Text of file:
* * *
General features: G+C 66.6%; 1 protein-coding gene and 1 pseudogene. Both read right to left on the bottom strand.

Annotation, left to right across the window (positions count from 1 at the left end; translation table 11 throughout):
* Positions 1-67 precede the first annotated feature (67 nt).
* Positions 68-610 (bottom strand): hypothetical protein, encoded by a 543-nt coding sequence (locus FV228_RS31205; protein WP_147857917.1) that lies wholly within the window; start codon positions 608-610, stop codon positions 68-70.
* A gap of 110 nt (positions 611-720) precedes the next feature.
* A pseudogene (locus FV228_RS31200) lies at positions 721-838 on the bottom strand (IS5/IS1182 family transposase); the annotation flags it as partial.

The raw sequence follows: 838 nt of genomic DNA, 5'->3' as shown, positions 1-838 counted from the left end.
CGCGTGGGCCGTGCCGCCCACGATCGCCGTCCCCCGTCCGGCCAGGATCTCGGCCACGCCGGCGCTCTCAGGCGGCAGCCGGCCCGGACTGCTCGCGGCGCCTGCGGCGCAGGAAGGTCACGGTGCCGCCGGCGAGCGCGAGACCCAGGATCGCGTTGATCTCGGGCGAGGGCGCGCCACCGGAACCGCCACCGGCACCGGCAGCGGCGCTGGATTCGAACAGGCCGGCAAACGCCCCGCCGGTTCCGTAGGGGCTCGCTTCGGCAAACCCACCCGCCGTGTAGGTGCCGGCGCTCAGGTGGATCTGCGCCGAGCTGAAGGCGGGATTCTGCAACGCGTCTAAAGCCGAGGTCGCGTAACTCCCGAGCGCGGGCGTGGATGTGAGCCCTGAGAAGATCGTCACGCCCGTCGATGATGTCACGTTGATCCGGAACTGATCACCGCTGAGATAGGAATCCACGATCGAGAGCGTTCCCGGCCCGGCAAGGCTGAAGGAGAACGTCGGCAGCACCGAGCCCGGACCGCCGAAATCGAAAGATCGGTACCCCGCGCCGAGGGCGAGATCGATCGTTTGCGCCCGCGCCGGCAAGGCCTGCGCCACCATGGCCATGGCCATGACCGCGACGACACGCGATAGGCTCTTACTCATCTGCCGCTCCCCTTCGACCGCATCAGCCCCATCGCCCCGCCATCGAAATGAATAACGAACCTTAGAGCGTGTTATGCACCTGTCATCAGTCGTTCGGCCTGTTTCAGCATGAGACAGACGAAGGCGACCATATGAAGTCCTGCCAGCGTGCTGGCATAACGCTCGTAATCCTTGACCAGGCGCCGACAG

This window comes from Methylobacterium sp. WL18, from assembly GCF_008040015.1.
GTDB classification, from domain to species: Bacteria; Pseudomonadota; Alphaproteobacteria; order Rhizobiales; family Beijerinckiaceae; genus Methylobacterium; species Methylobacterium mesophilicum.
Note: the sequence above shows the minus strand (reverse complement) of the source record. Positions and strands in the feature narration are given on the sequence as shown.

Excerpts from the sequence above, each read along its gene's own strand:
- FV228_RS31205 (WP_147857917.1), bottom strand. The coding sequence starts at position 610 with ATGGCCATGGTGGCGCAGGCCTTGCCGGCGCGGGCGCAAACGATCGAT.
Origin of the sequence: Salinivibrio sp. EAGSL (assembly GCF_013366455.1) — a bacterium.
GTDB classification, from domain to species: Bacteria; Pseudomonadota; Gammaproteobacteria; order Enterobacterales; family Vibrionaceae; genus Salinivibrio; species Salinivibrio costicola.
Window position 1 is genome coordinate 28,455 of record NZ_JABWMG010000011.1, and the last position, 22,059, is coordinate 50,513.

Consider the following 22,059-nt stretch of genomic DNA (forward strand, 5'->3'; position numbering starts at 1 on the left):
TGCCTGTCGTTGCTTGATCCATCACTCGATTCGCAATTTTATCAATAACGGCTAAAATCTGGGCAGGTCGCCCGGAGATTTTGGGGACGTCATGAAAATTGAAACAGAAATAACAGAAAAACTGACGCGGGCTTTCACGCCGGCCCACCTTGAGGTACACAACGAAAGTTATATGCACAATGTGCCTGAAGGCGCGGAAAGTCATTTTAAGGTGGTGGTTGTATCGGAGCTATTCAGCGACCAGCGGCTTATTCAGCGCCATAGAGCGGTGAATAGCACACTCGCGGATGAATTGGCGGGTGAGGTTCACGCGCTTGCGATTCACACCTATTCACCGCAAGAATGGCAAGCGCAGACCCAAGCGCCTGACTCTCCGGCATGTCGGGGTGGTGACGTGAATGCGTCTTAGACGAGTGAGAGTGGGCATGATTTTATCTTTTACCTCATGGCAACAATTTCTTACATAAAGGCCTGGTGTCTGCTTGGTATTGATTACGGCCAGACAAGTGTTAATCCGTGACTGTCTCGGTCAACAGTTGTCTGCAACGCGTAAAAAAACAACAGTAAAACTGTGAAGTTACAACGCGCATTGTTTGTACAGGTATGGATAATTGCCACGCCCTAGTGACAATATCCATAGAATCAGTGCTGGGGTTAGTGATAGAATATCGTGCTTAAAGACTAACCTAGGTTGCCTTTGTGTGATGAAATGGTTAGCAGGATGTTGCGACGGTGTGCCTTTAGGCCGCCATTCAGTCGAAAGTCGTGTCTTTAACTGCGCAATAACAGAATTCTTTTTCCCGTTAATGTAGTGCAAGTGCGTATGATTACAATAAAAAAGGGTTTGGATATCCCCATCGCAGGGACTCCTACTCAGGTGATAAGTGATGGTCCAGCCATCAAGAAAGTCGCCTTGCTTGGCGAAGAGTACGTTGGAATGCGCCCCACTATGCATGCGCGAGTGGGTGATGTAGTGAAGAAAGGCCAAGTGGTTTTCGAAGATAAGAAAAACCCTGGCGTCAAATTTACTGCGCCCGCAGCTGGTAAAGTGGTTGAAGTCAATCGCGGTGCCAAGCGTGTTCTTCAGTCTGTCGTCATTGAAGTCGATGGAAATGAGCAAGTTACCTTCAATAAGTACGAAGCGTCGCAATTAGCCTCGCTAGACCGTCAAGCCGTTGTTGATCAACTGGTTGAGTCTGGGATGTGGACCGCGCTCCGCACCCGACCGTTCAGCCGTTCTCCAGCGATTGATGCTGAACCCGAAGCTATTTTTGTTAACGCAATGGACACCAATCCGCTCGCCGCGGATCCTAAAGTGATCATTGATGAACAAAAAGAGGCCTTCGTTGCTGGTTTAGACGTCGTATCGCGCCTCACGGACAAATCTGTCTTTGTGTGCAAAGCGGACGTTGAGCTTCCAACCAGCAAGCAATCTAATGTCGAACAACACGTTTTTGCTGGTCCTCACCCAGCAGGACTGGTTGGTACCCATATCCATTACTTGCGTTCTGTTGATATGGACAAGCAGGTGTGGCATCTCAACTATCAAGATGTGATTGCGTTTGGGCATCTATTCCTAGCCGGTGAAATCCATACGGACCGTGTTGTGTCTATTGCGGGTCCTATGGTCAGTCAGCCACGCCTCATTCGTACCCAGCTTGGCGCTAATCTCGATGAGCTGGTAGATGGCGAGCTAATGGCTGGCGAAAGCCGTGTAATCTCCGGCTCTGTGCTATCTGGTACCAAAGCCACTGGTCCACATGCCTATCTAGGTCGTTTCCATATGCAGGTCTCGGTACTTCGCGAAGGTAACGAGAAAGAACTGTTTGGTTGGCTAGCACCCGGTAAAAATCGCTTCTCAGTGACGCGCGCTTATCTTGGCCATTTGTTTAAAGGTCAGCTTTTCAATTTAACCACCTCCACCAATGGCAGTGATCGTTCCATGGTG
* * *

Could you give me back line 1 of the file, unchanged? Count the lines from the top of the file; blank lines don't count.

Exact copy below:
General features: G+C 66.6%; 1 protein-coding gene and 1 pseudogene. Both read right to left on the bottom strand.